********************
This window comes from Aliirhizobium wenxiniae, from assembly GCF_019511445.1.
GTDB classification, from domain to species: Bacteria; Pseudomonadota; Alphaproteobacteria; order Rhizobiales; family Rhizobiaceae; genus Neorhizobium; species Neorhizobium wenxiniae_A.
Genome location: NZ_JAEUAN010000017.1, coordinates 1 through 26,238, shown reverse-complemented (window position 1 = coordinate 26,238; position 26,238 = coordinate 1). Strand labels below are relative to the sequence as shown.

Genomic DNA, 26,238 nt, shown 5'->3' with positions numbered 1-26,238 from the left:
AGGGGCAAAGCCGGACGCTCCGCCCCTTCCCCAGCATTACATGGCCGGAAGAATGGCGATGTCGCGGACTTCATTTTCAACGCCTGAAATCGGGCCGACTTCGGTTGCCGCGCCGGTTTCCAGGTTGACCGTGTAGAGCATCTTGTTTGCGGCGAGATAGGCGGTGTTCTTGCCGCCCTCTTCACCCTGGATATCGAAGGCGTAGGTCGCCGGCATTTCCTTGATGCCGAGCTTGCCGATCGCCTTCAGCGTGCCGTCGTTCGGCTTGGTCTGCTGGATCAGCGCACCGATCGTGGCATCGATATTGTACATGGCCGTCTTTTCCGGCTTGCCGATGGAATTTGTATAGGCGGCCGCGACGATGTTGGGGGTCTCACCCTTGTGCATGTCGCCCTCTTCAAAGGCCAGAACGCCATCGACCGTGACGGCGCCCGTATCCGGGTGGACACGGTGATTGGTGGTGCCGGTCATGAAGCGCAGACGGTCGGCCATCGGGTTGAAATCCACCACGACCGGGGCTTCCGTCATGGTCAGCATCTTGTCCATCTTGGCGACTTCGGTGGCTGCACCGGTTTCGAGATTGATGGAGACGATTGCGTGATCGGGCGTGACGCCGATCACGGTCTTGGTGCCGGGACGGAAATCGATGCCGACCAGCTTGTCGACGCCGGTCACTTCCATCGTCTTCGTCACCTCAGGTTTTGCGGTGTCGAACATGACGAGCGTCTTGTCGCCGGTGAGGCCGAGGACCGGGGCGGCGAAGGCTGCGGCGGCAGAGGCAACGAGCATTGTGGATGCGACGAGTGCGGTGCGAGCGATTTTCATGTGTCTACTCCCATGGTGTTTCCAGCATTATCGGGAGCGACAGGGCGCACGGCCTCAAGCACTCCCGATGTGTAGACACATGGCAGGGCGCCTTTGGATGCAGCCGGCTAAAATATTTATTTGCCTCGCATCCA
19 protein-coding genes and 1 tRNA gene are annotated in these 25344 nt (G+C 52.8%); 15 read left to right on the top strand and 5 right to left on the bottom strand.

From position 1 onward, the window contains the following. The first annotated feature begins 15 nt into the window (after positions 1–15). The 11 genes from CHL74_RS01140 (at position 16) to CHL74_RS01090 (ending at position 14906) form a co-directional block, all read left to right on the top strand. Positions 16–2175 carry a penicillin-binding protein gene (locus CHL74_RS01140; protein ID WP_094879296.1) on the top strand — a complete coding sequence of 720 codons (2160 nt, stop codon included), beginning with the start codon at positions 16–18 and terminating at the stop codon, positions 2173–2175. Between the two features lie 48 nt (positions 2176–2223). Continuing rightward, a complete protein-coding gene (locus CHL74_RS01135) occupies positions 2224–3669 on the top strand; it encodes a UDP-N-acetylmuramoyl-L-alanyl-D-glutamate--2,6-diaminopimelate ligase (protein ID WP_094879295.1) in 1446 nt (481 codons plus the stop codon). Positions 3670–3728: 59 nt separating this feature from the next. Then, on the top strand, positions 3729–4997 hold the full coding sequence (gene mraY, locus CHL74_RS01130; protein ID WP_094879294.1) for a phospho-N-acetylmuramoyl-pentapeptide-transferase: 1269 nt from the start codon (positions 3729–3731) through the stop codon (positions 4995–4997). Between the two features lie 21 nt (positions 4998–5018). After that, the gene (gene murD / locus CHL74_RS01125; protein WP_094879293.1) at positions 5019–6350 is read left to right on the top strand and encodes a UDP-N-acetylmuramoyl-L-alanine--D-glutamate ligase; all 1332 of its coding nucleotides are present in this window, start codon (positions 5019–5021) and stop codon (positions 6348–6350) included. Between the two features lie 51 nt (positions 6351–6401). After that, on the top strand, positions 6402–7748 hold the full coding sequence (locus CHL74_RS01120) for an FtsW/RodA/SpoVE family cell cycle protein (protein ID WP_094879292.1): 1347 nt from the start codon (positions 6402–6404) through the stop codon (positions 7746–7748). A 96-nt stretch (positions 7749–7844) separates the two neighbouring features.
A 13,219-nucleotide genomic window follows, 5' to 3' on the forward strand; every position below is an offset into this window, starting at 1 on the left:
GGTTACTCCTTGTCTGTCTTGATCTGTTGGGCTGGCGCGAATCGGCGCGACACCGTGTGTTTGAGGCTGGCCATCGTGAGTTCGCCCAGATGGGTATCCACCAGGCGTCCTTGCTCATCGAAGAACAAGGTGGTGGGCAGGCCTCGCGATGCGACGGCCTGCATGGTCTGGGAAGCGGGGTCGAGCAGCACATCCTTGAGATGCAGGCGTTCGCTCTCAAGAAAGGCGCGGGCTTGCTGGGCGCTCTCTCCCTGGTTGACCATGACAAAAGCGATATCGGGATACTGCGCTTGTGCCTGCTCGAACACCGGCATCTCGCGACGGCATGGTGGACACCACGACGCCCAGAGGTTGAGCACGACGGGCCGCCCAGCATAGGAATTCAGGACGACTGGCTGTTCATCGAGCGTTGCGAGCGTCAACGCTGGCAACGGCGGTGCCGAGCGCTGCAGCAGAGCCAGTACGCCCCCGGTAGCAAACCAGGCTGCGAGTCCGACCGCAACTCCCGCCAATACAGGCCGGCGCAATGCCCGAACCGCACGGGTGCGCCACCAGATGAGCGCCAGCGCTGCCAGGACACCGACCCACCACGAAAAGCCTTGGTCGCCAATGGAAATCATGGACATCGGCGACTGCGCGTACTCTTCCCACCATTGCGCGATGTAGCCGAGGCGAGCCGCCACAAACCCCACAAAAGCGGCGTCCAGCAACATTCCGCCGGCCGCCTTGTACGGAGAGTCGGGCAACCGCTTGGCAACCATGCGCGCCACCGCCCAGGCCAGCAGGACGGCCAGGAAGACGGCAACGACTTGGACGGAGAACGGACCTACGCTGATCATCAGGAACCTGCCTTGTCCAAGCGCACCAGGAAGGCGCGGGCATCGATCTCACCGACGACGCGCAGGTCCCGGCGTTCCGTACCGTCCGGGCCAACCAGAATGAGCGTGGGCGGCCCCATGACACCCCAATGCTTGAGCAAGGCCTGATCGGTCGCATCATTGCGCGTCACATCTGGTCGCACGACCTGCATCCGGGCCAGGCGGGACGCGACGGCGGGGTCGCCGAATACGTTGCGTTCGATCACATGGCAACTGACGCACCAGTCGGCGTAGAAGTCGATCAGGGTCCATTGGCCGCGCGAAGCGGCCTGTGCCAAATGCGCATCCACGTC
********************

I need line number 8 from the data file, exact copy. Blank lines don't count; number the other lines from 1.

A 13,219-nucleotide genomic window follows, 5' to 3' on the forward strand; every position below is an offset into this window, starting at 1 on the left: